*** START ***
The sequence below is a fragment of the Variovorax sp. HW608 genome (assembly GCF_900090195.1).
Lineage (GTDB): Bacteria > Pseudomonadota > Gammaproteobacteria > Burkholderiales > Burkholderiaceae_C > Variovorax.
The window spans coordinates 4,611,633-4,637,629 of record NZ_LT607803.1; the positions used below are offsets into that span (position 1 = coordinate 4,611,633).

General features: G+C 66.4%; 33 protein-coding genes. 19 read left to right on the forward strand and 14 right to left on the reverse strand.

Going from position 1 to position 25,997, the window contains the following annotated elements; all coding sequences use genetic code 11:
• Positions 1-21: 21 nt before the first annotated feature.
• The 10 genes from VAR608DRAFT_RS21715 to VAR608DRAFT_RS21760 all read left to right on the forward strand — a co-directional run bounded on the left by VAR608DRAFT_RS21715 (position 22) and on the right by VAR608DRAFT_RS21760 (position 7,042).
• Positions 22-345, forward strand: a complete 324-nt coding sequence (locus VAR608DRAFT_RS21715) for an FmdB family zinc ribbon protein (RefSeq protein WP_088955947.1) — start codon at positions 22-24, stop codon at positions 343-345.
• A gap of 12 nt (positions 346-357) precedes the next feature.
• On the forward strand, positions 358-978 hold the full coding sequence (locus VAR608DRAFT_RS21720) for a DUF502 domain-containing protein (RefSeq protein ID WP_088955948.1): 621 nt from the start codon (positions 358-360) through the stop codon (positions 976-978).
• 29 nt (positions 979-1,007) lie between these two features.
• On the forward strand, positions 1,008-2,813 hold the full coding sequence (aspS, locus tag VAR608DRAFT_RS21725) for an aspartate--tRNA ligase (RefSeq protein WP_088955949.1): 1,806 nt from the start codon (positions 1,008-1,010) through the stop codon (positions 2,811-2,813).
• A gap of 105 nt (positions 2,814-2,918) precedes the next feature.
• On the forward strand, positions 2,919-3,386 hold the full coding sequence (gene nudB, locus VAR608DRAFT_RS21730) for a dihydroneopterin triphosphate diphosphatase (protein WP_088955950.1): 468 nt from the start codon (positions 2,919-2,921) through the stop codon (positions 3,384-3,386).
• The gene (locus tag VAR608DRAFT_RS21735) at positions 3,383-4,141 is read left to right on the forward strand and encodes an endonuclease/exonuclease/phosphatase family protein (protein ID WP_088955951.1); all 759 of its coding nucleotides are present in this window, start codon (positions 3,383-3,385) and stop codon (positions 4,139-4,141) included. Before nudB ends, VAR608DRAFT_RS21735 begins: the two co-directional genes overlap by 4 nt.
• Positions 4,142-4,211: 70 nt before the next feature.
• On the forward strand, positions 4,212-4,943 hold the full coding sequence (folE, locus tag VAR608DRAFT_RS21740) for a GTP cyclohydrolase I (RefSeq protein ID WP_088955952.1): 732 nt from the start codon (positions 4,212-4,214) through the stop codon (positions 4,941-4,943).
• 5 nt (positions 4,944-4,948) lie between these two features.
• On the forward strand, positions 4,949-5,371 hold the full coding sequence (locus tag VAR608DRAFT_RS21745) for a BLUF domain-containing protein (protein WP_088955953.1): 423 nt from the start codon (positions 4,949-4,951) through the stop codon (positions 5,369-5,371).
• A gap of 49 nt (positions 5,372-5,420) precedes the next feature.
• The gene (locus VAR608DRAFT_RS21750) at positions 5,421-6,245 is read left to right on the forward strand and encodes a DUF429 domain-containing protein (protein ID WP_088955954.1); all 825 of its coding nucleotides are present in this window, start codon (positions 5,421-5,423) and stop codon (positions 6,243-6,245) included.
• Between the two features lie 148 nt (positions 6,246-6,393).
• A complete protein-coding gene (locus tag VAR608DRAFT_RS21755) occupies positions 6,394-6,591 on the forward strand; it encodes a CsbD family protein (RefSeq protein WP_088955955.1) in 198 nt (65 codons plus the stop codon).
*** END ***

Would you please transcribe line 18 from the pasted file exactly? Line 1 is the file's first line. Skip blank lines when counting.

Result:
• 5 nt (positions 4,944-4,948) lie between these two features.